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Thread: New Willys Jeep owner

  1. #1
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    New Willys Jeep owner

    Hello, I'm Doug. I recently purchased a nice restored 1952 M38A1 at the annual Turkey Run Car Show held at the Daytona Speedway.

    I've discovered some minor issues - 1) oil leaks. I tighten a few bolts that has slowed the leaks. I'll be replacing some gaskets soon, to include the rear differential. 2) charging system. I don't know that much about it, but I believe it has a 24-volt generator with a step-down 12-volt voltage regulator (that appears new). However, when tested with a meter, it shows 17+ volts going to the battery which I don't believe is good for the life of the battery. I'm also considering a 12-volt alternator conversion kit. I need some assistance for that one!

    Otherwise, I'm finally enjoying my new toy.

  2. #2
    Super Moderator gmwillys's Avatar
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    Welcome DougL,

    Please post some pictures of your new purchase. We will help out on any information you may want to know. An alternator swap will be pretty easy in execution, the wiring will be the trick if your original military harness is complete. It is tough to splice into the original harness, and retain all functionality.

  3. #3
    Super Moderator LarrBeard's Avatar
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    M38A1 Wiring Harness

    Quote Originally Posted by DougL View Post
    I'm also considering a 12-volt alternator conversion kit. I need some assistance for that one! Otherwise, I'm finally enjoying my new toy.
    The M38A1 had the 24-volt system to allow it to be set up quickly as a communications Jeep. In addition to just 24-volt power, the electrical system had a lot of shielding and filtering to keep electrical noise out of the on-board comm gear. A lot of the harness is shielded and doing anything but a patch job 12-volt conversion involves a lot of work to tear out things back to a good starting point. Lights, lamps and gauges and sensors will need to be changed.

    I have to wonder if the starter has been changed to a 12-volt starter as well?

  4. #4
    Super Moderator bmorgil's Avatar
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    Sounds awesome. Post some pictures.

    One of the things that drives the value of the Military Jeeps is a working 24 volt system. In 12 volt form an M38A1 becomes a majior step closer to a civilian CJ3B. I think if it is all there, I would be hard pressed to remove or cut into the original 24 volt system. I think you will find between Pelago, gmwillys and Larrbeard you have the original system covered. You may want to get some good pictures of all the components and wires on the vehicle. In particular a picture of the "step-down 12-volt voltage regulator (that appears new)". These guys have seen enough of the 24 volt systems to possibly spot something that will help.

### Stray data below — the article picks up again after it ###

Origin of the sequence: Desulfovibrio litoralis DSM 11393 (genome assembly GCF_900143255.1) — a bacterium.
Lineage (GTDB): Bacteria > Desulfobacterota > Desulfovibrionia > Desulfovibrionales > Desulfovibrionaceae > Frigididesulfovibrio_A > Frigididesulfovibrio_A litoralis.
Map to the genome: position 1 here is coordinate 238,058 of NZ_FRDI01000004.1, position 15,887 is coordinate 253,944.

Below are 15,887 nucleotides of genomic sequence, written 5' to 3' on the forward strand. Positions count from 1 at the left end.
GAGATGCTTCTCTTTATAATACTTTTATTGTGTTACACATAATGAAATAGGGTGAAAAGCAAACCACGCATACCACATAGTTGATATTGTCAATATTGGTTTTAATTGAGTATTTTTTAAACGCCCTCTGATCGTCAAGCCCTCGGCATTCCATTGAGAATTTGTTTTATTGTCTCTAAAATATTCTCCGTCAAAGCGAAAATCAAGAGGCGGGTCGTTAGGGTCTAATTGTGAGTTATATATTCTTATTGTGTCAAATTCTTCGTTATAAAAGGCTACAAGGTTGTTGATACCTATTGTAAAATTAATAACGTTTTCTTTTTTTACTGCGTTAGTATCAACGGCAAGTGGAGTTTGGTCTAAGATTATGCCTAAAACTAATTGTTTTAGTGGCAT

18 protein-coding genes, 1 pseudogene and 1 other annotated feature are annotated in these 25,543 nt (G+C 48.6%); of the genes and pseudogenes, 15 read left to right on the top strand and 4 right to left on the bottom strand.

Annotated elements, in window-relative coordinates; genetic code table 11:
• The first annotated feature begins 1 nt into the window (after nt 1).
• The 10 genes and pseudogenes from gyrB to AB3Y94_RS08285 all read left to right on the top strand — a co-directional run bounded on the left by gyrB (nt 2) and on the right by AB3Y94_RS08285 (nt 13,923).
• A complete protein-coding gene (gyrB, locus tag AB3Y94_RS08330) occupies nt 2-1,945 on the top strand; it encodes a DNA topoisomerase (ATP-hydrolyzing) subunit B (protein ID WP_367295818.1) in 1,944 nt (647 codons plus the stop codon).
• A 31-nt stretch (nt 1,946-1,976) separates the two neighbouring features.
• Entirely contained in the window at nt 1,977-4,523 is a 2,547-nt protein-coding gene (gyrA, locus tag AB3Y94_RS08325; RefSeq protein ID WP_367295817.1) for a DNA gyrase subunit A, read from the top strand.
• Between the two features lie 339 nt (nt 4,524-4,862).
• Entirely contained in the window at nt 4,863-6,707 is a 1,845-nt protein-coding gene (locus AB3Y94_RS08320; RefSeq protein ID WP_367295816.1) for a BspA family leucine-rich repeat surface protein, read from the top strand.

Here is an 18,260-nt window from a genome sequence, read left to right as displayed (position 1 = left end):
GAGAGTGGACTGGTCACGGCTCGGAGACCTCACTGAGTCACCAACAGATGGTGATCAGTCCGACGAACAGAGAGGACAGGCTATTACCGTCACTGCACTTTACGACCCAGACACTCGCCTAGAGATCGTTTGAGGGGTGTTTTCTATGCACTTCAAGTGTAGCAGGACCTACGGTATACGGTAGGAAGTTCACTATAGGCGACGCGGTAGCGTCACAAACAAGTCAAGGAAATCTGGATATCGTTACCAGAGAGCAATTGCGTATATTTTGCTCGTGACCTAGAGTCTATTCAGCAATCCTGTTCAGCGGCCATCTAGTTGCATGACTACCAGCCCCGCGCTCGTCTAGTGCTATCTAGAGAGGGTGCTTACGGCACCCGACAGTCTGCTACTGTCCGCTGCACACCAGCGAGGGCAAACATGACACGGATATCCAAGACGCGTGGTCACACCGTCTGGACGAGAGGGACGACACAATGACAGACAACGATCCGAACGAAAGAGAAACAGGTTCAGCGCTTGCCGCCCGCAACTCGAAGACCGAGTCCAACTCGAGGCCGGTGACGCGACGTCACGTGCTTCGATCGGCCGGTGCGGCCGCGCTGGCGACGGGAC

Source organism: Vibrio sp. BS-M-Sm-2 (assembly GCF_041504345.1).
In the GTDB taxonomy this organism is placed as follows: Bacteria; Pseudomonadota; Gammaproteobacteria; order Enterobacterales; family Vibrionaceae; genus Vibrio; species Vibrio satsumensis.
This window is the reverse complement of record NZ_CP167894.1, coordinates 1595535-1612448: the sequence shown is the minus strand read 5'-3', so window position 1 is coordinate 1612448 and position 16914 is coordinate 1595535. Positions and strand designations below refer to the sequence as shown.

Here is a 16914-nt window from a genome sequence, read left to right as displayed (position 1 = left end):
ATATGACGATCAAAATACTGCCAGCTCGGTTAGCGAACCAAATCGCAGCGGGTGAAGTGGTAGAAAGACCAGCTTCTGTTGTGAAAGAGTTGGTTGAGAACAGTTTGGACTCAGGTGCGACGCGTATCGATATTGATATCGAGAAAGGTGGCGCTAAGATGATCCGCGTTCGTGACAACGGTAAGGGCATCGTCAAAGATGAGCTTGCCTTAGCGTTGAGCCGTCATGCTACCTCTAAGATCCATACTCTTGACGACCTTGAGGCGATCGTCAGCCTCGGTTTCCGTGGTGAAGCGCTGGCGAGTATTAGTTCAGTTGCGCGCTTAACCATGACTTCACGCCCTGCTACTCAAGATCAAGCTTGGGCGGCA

5. #5
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    Yes, I would be glad to see a pic of that jeep. I am working on my own civilian model right now and I can tell you the water just keeps getting deeper.

  6. #6
    Super Moderator bmorgil's Avatar
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    Quote Originally Posted by okiemark View Post
    the water just keeps getting deeper.
    Haha, I love that quote! The good news is unlike a lot of restoration projects, the water can only get "so deep".

  7. #7
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    Thank you for your posts, however I seem to have some difficulty posting pictures.
    I did learn (told you I was new) that the charging system consists of a 6-volt starter (Prestolite Part #MCH6207) and a 12-volt generator (Unit Parts Co - OKC, OK Part #GJC7012). Now how these work together is beyond my expertise. I do know via a meter that the system is supplying 17 + volts to the battery, which I was told will burn the battery over time. Personally, instead of trying to fix this, I am more inclined to convert it over to a 12-volt alternator system and be done with it! Thoughts?
    Attached Images Attached Images

  8. #8
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  9. #9
    Super Moderator bmorgil's Avatar
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    The 6 volt starter seems to perform nicely with 12 volts. There are some posts here about that. Many use the 6 volt starter on 12 volts. I was trained by LarrBeard and gmwillys to give it a try. It works well! The 6 volt starter has heavy wiring and contacts. It handles the current. It will not handle the heat of the current generated at 12 volts very well. So if you use the 6 volt starter with 12 volts, try to "stay off the key". A long cranking session will surely burn it up. It spins my motor up quickly. I think it reduces the cranking time because of the speed.

    I am not at all versed in that 24 volt system. We need the boy's to jump in here, and they will I am sure. I think what you are seeing is the 24 volt system might use 2 12 volt batteries in series. This creates the 24 volts. I might be wrong but that would explain the 12 volt generator.

  10. #10
    Super Moderator gmwillys's Avatar
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    The starter is a 6 volt starter, and as Bmorgil said, leave it in because it will live just fine on 12 volts. The regulator may need some attention, because 17 volts is high for a 12 volt, (single battery). The regulator can be adjusted to where the voltage should be. LarrBeard has put together a presentation on how to do it, but I can't link items from out in the garage.....Or at least I haven't figured out how.

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